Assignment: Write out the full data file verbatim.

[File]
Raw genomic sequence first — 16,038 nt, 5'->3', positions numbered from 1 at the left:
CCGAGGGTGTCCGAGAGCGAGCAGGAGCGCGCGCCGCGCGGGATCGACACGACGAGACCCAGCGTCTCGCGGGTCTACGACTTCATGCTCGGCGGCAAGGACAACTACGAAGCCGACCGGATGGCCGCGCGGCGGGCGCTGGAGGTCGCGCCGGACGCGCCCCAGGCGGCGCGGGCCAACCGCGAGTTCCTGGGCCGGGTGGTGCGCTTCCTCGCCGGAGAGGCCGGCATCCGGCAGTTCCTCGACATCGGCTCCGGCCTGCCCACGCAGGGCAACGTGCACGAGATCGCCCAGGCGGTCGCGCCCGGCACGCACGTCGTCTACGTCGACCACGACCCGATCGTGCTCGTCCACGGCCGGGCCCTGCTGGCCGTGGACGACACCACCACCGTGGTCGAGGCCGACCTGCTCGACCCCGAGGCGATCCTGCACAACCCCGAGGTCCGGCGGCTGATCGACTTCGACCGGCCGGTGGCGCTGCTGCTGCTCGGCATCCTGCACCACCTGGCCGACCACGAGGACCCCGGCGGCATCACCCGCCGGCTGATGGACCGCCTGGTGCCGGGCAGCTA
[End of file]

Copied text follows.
Raw genomic sequence first — 16,038 nt, 5'->3', positions numbered from 1 at the left:
CCGAGGGTGTCCGAGAGCGAGCAGGAGCGCGCGCCGCGCGGGATCGACACGACGAGACCCAGCGTCTCGCGGGTCTACGACTTCATGCTCGGCGGCAAGGACAACTACGAAGCCGACCGGATGGCCGCGCGGCGGGCGCTGGAGGTCGCGCCGGACGCGCCCCAGGCGGCGCGGGCCAACCGCGAGTTCCTGGGCCGGGTGGTGCGCTTCCTCGCCGGAGAGGCCGGCATCCGGCAGTTCCTCGACATCGGCTCCGGCCTGCCCACGCAGGGCAACGTGCACGAGATCGCCCAGGCGGTCGCGCCCGGCACGCACGTCGTCTACGTCGACCACGACCCGATCGTGCTCGTCCACGGCCGGGCCCTGCTGGCCGTGGACGACACCACCACCGTGGTCGAGGCCGACCTGCTCGACCCCGAGGCGATCCTGCACAACCCCGAGGTCCGGCGGCTGATCGACTTCGACCGGCCGGTGGCGCTGCTGCTGCTCGGCATCCTGCACCACCTGGCCGACCACGAGGACCCCGGCGGCATCACCCGCCGGCTGATGGACCGCCTGGTGCCGGGCAGCTA